To play along, first you have to read the title of this blog post with that Muppets Game Show Host character's voice in your head.
Ok. I'm torqued about this conversation stirring over the woman who was fired (in 2005) for taking unauthorized breaks to pump milk. It hits close to home with me because I left my full time job over something similar. While I commend Ms. Allen for making the choice to breastfeed her child, I believe she could have made other choices in addition that would have suited her and her son's needs better rather than causing herself undue turmoil, but hey, we live and we learn, right?
First let me just say that this story has been spun several different ways till Sunday. According to The Columbus Dispatch article, along with some other references with credible citations, the woman was fired for taking unauthorized breaks, NOT for pumping her milk. Let's get the story straight here, folks. Her employer never said she couldn't pump her milk, they did say she would have to do it on their terms at the times they specified and there wasn't any wiggle room.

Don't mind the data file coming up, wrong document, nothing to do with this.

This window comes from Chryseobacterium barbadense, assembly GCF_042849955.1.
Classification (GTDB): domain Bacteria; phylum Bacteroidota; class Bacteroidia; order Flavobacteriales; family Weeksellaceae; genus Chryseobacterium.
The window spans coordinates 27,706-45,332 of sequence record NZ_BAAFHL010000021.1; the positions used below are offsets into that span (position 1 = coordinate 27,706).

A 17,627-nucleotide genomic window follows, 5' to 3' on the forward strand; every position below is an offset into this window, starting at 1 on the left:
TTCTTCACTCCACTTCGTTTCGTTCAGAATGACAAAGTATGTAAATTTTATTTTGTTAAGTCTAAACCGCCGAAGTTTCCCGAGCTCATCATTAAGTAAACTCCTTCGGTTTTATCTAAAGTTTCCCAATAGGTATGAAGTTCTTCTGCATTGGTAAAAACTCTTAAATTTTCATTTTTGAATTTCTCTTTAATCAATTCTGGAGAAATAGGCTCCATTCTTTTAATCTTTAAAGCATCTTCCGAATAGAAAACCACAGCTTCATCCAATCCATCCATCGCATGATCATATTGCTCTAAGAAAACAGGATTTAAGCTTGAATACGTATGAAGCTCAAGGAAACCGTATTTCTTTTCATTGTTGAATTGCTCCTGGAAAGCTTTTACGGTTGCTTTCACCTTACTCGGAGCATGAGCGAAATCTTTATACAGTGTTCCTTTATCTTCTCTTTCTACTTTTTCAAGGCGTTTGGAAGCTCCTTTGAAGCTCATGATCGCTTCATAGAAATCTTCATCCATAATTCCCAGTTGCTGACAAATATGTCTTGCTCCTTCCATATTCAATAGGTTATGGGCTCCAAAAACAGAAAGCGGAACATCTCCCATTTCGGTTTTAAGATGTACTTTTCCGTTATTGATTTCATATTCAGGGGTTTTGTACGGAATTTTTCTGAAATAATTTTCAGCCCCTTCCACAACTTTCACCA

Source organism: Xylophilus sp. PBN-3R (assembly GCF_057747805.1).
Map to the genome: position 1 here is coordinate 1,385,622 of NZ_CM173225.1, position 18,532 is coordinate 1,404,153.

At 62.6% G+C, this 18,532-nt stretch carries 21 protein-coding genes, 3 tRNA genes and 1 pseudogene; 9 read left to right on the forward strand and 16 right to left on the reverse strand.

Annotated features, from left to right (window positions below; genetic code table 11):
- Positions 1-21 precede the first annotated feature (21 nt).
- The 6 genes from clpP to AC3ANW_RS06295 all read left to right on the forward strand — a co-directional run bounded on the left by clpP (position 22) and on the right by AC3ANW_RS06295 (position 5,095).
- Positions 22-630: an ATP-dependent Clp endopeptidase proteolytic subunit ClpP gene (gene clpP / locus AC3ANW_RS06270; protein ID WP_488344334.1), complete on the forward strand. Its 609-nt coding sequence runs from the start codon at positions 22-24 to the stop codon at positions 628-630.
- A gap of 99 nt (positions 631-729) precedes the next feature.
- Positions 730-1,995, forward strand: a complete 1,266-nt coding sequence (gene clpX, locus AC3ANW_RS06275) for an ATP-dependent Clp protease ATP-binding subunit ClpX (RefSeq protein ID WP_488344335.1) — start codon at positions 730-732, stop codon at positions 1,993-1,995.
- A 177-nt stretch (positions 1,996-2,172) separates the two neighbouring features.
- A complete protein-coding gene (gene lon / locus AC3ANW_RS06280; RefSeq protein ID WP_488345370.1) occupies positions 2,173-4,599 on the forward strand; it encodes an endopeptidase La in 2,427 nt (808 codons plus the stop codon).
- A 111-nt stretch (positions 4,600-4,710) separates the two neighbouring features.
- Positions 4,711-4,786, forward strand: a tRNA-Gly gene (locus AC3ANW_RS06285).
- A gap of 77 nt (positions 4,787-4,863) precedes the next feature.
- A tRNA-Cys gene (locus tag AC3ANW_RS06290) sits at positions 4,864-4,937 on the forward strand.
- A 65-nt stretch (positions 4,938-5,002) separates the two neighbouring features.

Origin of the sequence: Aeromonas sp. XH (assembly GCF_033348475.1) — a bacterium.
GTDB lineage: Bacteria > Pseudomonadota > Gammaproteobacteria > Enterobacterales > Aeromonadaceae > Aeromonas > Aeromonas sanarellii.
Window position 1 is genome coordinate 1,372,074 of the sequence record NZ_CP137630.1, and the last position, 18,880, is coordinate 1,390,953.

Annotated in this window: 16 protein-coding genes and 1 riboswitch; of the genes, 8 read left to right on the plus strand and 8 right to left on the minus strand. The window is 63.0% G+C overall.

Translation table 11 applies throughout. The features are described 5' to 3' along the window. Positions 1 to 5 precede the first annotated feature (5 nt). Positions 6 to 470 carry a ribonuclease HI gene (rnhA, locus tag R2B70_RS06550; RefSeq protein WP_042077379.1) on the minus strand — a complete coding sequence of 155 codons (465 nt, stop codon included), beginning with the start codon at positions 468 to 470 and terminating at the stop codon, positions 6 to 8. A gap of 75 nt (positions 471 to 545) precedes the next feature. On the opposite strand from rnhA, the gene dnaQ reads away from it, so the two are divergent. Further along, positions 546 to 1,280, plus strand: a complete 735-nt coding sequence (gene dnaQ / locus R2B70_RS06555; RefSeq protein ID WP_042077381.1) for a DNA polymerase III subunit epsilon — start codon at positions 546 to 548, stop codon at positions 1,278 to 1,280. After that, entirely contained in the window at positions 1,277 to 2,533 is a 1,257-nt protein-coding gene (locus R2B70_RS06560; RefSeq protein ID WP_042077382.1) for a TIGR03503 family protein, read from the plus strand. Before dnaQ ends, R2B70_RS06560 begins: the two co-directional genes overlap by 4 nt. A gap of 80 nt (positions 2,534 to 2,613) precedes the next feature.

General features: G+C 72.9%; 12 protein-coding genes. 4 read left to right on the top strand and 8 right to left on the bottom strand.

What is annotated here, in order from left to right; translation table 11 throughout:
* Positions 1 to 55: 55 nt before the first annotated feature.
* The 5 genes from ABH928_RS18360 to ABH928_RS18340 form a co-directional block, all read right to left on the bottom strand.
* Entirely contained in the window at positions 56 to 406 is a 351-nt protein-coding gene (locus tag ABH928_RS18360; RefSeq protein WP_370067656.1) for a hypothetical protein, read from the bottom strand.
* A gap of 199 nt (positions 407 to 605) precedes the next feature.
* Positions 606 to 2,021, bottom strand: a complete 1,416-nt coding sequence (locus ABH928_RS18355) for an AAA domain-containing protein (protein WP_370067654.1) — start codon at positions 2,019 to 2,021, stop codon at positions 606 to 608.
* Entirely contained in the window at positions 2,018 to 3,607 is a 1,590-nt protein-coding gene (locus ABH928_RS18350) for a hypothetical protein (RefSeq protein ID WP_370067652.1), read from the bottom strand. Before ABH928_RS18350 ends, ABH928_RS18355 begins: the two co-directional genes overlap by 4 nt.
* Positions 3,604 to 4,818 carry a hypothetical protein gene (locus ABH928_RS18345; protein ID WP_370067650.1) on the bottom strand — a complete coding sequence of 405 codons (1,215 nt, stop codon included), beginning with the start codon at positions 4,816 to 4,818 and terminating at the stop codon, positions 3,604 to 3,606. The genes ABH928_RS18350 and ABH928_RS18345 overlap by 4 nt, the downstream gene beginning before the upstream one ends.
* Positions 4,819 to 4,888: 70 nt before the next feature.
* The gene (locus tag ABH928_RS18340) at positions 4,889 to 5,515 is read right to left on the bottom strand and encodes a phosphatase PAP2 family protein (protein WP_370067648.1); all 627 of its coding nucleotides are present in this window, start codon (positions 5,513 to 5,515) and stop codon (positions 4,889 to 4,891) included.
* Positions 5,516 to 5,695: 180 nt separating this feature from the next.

According to the details of the case (the ones I've read and believe to be cited properly — keep in mind, I wasn't there) — the woman took on a temp job (I remind you this was just a temp job, she wasn't making partner in a law firm) and she negotiated the terms of her employment regarding her needs for taking breaks to pump her breasts during authorized times that were approved by her supervisor. After some time, she discovered (as we all do, because we're freakin humans, not machines) that these break times were not sufficient for her pumping needs.
Duh. I'm sorry, but unless your breasts are bionic, who can pump reasonably within 10 minutes time?
She was not granted any more flexibility when she asked about adjusting her break times.
Ok, real shocker there. This was a production job and she was a temporary employee. Not a whole lot of flexibility for something like this when you're on an assembly line making gloves and umbrellas. So, what did she do, she took unauthorized breaks to pump (read by the employer as "sneaking") and then got caught and penalized for it.